Feasting in fresh water: impacts of food concentration on freshwater tolerance and the evolution of food × salinity response during the expansion from saline into fresh water habitats

Authors


Correspondence

Carol Lee, Center of Rapid Evolution (CORE), University of Wisconsin, 430 Lincoln Drive, Madison, WI 53706, USA.

Tel.: +1 608 262 2675

e-mail: carollee@wisc.edu

Abstract

Saline to freshwater invasions have become increasingly common in recent years. A key hypothesis is that rates of freshwater invasions have been amplified in recent years by increased food concentration, yet this hypothesis has remained unexplored. We examined whether elevated food concentration could enhance freshwater tolerance, and whether this effect evolves following saline to freshwater invasions. We examined physiological response to salinity and food concentration in a 2 × 2 factorial design, using ancestral brackish and freshwater invading populations of the copepod Eurytemora affinis. We found that high food concentration significantly increases low-salinity tolerance. This effect was reduced in the freshwater population, indicating evolution following the freshwater invasion. Thus, ample food could enable freshwater invasions, allowing subsequent evolution of low-salinity tolerance even under food-poor conditions. We also compared effects of food concentration on freshwater survival between two brackish populations from the native range. Impacts of food concentration on freshwater survival differed between the brackish populations, suggesting variation in functional properties affecting their propensity to invade freshwater habitats. The key implication is that high food concentration could profoundly extend range expansions of brackishwater species into freshwater habitats, potentially allowing for condition-specific competition between saline invaders and resident freshwater species.

Introduction

The spread of invasive species continues unabated throughout the globe, with rates of invasions accelerating in many habitats throughout the world (Gaston et al. 2003; Solow and Costello 2004; Drake and Lodge 2007; Ding et al. 2008). However, of the large numbers of species that are introduced, comparatively few become successful as invaders (Williamson and Fitter 1996). While transport opportunity and ecological factors impact the frequency and success of introductions, ample evidence indicates that intrinsic properties of populations, both physiological and evolutionary, are also profoundly important in influencing invasive success (Lee 2002, 2010; Lee and Petersen 2003; Lee et al. 2003, 2007, 2011; Phillips et al. 2006; Colautti et al. 2010; Seebacher and Franklin 2011).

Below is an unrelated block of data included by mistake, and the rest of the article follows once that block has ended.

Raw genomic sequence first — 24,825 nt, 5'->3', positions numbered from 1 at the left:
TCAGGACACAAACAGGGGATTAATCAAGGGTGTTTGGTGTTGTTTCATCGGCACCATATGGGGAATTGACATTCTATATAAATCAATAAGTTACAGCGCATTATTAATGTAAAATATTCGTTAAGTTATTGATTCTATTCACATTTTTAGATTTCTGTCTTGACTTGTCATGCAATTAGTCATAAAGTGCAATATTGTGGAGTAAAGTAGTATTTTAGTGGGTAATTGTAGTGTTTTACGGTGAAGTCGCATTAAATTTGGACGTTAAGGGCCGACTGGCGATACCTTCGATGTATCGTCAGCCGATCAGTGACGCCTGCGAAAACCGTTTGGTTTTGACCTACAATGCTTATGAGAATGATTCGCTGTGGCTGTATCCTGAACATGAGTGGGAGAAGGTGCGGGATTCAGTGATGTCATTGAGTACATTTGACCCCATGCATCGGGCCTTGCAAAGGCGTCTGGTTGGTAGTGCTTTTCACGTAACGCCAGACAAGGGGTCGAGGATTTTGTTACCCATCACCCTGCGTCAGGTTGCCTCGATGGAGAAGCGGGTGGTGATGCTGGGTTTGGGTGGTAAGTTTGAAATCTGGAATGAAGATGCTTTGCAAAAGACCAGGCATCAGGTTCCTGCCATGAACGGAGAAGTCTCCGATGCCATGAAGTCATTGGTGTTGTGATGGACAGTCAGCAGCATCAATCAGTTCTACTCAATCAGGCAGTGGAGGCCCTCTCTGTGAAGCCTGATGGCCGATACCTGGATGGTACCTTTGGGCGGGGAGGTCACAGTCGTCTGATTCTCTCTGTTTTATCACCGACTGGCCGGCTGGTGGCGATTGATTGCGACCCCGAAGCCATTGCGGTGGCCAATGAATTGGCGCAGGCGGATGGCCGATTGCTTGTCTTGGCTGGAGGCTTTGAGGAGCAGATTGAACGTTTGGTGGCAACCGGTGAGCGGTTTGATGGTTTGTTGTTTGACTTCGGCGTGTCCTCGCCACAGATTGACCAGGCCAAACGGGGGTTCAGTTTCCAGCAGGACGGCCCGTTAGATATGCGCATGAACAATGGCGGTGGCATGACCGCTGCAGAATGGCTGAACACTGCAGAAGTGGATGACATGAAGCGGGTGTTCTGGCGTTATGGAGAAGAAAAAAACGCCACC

In aquatic habitats, salinity poses among the greatest challenges limiting invasions into novel habitats (Lee and Bell 1999), as a biogeographic boundary of ~5 PSU (SI unit for salinity ≈ parts per thousand salinity) typically separates distributions of saline and freshwater invertebrate species (Khlebovich and Abramova 2000). Despite this formidable barrier, saline to freshwater invasions have been overrepresented among aquatic invaders, relative to their rate of transport (Jażdżewski 1980; Lee and Bell 1999; Ricciardi and MacIsaac 2000; Cristescu et al. 2003, 2004; May et al. 2006; Ricciardi 2006; Lee and Gelembiuk 2008; Keller et al. 2011). In fact, many species of brackishwater origin, such as the zebra mussel (Dreissena polymorpha), the quagga mussel (Dreissena bugensis), the waterhook flea (Cercopagis pengoi), as well as many amphipod species, now dominate many freshwater bodies throughout the world (Jarvis et al. 2000; Gelembiuk et al. 2006; May et al. 2006; Peyer et al. 2009; Strayer 2009; Zaiko et al. 2011). Why have brackishwater species become so successful as invaders into freshwater habitats?

Low salinity typically poses a serious barrier for species from saline habitats (Khlebovich and Abramova 2000), such that an evolutionary response has been found to accompany the transition from saline to freshwater habitats. For example, studies on the estuarine and salt marsh copepod Eurytemora affinis have revealed that freshwater invasions have been accompanied by evolutionary shifts in salinity tolerance, with an increase in freshwater tolerance and loss of high-salinity tolerance (Lee et al. 2003, 2007). In addition, this copepod has experienced evolutionary changes in ionic regulation following freshwater invasions (Lee et al. 2011, 2012). In the case of the zebra mussel Dreissena polymorpha, populations reside at ~4–10 ppt salinities in their native Black and Caspian Sea ranges, whereas freshwater invading populations in Europe and North America have acquired low-salinity tolerance and tend to occur at salinities lower than 1 ppt (McMahon 1996; Karatayev et al. 1998). However, despite apparent adaptation to freshwater conditions, these invaders from brackish water, such as zebra mussels and the amphipod Corophium curvispinum, still tend to be inefficient ionoregulators in fresh water relative to long-term resident freshwater species (Taylor and Harris 1986; Dietz et al. 1996).